Press 2nd MEM (the + key) again Select 7 (Reset) Press 2 (Defaults) press Enter

You should also check that any equations placed in the Y= register have been deleted or made inactive. To check this press the Y= key.

Now you are ready to start.

When you have completed this exercise complete Q6 from Exercise 9E.  Note you will not be able to do a polygon as suggested in the question using the graphics calculator.

How do we compare sets of data.  So far we have looked at STEM and LEAF plots and BOX and WHISKER plots.

If you were asked to compare the results that a class achieved in their first test compared with the results they achieved in the final test you would probably use the MEAN score achieved by the class in each test.

Just how good is the mean value in comparing the class' performance in each test?  Provided there are no extreme scores it is probably a very good measure.  The mean is thus said to be a good measure of central tendency.

In Chapter 9 we also looked at medians, and quartiles.  They also allow us to compare sets of data in a meaningful way.

The following table shows measurements of skulls found in Egypt from two different periods in Egyptian history.  Our task is to compare the data by calculating mean (or average) values for breadth, height and length for each set of skulls.  To do this we will use Excel

The table that follows is to be copied and pasted into Excel.  Once you have done this you will use the =AVERAGE() function to find the average values.  Remember that the =AVERAGE function adds up all of the measurements (scores) in any selected column and then divides by the total number of measurements (scores).

 4000 BC 150 AD Breadth Height Length Breadth Height Length 131 138 89 137 123 91 125 131 92 136 131 95 131 132 99 128 126 91 119 132 96 130 134 92 136 143 100 138 127 86 138 137 89 126 138 101 139 130 108 136 138 97 125 136 93 126 126 92 131 134 102 132 132 99 134 134 99 139 135 92 129 138 95 143 120 95 134 121 95 141 136 101 126 129 109 135 135 95 132 136 100 137 134 93 141 140 100 142 135 96 131 134 97 139 134 95 135 137 103 138 125 99 132 133 93 137 135 96 129 136 96 133 125 92 132 131 101 145 129 89 126 133 102 138 136 92 135 135 103 131 129 97 134 124 93 143 126 88 128 134 103 134 124 91 130 130 104 132 127 97 138 135 100 137 125 85 128 132 93 129 128 81 127 129 106 140 135 103 131 136 114 147 129 87 124 138 101 136 133 97

Here is a screen shot of how to write the formula.

You will need to calculate the average value for each column.  Copy and paste the information into a Word document. Look carefully at each mean value.  Count the number of measurements that are above the mean for each column and below the mean for each column.  If the number above are about equal to the number below then this indicates that what you calculated is a good measure of central tendency, that is the mean is close to the centre of each data set.

This document can be emailed to me when you have completed Questions 1 to 5 from Exercise 10A.

You may use Excel to complete all of these calculations.  However Exercise 10A Q2 should be done using a calculator as you would do in a test situation.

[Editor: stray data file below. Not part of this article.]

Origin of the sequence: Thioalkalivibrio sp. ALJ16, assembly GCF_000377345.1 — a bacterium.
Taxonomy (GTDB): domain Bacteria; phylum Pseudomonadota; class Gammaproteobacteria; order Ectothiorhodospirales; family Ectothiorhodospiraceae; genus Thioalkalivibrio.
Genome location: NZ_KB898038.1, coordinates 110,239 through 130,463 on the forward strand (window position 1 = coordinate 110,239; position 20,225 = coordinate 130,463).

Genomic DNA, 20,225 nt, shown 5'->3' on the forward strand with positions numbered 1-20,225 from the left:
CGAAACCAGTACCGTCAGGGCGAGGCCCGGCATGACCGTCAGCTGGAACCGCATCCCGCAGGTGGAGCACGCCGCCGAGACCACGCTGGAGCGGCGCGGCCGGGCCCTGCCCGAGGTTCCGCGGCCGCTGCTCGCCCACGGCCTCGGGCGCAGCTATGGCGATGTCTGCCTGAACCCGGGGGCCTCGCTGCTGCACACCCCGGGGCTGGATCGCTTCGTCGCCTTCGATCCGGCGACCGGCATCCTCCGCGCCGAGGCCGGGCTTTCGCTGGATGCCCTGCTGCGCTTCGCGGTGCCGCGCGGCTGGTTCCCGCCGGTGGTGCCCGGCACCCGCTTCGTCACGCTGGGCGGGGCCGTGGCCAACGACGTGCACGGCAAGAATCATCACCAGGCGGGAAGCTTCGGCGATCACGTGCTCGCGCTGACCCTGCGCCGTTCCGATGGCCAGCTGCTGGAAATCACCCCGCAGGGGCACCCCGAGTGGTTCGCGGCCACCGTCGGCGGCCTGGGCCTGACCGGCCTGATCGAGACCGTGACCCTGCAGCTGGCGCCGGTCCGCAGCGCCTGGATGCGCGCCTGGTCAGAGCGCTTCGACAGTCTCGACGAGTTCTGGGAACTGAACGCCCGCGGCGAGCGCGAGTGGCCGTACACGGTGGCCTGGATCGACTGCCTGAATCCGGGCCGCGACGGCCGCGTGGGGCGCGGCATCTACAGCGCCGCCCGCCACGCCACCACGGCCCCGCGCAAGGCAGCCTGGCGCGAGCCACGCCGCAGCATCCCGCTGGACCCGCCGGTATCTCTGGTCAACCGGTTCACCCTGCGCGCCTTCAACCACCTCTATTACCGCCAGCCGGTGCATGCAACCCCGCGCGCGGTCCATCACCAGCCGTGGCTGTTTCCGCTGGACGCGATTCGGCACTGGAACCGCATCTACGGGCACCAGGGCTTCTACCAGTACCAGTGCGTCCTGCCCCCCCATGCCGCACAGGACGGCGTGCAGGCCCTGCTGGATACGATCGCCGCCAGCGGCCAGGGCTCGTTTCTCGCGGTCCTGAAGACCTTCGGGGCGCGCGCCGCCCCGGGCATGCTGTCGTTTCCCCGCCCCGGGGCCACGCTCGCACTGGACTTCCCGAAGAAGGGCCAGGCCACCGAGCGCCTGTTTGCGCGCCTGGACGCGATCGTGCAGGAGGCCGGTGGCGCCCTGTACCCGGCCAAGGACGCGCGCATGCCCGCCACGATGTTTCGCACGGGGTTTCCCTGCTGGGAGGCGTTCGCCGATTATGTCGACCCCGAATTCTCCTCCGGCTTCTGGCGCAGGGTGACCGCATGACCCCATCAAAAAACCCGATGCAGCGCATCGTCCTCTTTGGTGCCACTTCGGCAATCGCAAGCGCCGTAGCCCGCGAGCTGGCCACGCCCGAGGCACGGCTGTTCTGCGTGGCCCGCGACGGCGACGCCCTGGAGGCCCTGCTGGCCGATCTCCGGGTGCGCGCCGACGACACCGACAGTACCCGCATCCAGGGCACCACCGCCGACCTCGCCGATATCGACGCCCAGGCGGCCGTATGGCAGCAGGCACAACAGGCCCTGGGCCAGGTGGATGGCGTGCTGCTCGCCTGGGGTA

Here is an example of how to calculate the mean or. as it is frequently called. the average.

The S  symbol means sum of,  which means to add up.

For each of the following questions copy and paste the question into your Word document and then paste or write the answer.  When you have completed Exercise 10A email it to me at robertd@lakeonline.act.edu.au   Use MyClasses for this.

1) Copy and complete the following:

Another word commonly used for mean is __________. The mean is calculated by finding the __________ of the scores, then dividing by the __________ of scores. The mean is a measure of __________ tendency. Two other measures are __________ and____________

For Q2 use your calculator or the calculator on the computer.  For the other questions you can use Excel or your calculator.

For Q3 treat the percentages as normal numbers to do the calculation.

For Q4 ignore the c/L when you do the calculations.

For Q5 ignore the m when you do the calculations.

When you have large amounts of data it is sometimes easier to approach the calculation of the mean slightly differently.  We still add up all of the scores and divide by the total number of scores.

Look carefully at the following example and then complete Questions 1, 2 and 3 that follow.

Question 1:

Copy the data in the following table across to your Excel spreadsheet  There is no need to include a Tally column.  Note you will neeed to type the data for this question as the table will only copy as a picture.

You will need to complete the frequency column based on the tally column.  To calculate the fx column write a formula to multiply the cell in column C by the cell in column A.  See the example below

Copy the formula down column D.  You now need to total the values in column C and in column D. To do this write formulas as shown below. The function to use in Excel is the =SUM() function.  Note in the diagram below some of the function name is hidden.